Washington, DC — U.S. Senator Amy Klobuchar was honored today for her work to help improve the lives of Minnesota’s veterans.
Klobuchar received an award from the Disabled American Veterans (DAV) for her efforts to help ensure veterans receive the support they deserve.
Klobuchar led the effort to pass bipartisan legislation, signed into law last year, supporting survivors of sexual assault in the military.
The bill ensures long-term preservation of sexual assault victims’ records, which can help veterans seek medical and disability assistance.
“If an American in uniform becomes the victim of a sexual assault while serving their country, they shouldn’t have to fight to receive care and pursue justice,” Klobuchar said.
“I am honored to receive this award and will continue to work to help ensure all of our veterans have the support they need and deserve.”
“We are grateful for all Senator Klobuchar has done to improve the lives of America’s veterans and we extend our utmost thanks for her leadership in passing this valuable legislation. We look forward to continuing to work with Senator Klobuchar on future efforts to support our nation’s veterans,” said David Valtinson, Commander of the Minnesota Department of the Disabled American Veterans.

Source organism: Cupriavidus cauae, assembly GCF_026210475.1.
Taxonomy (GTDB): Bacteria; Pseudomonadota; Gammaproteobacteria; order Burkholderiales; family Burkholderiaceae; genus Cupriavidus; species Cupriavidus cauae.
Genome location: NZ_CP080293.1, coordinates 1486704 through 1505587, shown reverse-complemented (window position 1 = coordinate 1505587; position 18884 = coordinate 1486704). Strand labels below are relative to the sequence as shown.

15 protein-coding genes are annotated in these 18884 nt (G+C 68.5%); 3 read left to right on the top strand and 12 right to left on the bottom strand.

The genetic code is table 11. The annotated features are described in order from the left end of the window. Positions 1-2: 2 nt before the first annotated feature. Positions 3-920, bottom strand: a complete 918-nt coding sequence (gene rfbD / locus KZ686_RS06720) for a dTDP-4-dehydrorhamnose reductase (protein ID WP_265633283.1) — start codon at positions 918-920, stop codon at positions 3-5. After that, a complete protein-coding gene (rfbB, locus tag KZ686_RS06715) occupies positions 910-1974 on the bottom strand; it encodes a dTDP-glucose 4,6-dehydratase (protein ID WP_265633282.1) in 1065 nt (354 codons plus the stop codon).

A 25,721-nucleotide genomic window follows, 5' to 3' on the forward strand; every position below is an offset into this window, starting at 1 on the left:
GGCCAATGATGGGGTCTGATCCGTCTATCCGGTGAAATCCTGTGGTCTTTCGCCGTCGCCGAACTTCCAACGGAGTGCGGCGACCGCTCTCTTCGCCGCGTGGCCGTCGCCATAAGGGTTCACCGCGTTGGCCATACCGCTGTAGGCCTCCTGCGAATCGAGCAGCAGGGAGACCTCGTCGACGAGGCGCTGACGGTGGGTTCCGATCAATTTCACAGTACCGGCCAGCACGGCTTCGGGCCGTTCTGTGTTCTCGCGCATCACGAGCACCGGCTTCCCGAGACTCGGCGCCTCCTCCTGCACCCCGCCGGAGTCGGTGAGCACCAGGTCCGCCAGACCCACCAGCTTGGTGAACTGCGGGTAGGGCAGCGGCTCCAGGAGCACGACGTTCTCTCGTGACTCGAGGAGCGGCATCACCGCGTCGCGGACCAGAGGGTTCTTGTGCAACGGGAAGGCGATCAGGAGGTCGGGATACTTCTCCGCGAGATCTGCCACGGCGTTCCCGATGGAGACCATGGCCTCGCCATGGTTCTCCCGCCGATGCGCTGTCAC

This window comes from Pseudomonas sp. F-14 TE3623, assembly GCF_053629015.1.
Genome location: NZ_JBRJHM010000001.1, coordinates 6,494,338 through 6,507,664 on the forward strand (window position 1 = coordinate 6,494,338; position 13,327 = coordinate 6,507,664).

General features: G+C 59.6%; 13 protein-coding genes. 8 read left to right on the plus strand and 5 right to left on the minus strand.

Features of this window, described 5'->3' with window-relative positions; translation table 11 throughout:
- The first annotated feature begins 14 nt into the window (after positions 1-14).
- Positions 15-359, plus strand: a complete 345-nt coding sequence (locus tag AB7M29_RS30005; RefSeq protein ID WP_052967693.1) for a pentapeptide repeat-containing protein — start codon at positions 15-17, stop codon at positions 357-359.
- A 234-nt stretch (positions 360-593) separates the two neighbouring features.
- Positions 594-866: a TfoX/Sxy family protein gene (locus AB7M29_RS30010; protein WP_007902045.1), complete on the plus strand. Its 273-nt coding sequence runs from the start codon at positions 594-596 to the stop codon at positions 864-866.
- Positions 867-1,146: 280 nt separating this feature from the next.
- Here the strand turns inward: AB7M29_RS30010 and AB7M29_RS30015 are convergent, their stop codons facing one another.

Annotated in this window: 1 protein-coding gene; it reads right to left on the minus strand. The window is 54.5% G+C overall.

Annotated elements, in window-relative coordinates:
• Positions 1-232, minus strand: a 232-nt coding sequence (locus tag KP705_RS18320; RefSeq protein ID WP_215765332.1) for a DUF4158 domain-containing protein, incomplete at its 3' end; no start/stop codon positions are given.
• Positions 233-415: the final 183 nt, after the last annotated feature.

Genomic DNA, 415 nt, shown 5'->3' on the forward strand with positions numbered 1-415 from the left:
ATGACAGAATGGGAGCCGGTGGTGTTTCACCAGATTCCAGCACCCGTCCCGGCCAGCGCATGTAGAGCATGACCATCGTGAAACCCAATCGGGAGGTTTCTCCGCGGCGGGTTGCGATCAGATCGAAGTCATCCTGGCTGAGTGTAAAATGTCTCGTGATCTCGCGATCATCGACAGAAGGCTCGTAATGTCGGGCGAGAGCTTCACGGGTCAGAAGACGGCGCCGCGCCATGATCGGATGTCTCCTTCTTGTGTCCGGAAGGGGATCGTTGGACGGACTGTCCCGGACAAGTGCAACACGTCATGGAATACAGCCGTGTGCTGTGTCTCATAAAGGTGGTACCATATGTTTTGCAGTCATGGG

Until Klobuchar’s legislation was passed there was no coordinated policy across the U.S. service branches to ensure the preservation of medical and other reports connected with sexual trauma.
Each service branch was left to develop its own policy, resulting in inconsistent recordkeeping and frequent destruction of records.
Long-term preservation of records can help a victim seek medical and disability assistance, and certain records can also be used as evidence in a later crime involving the same perpetrator.
In recent years there has been an increase in reports of sexual assaults in the military. According to the Department of Defense, there were 3,158 official reports of sexual assaults in the military in 2010.
Because most incidents are not reported to a military authority, the Pentagon estimates this number represents only 13 to 14 percent of total assaults – making the total estimated number of sexual assaults in the military over 19,000 in 2010.
Research has shown that sexual trauma not only hurts the victims, but can also take a toll on their fellow servicemembers by severely undermining unit cohesion, morale, and overall force effectiveness.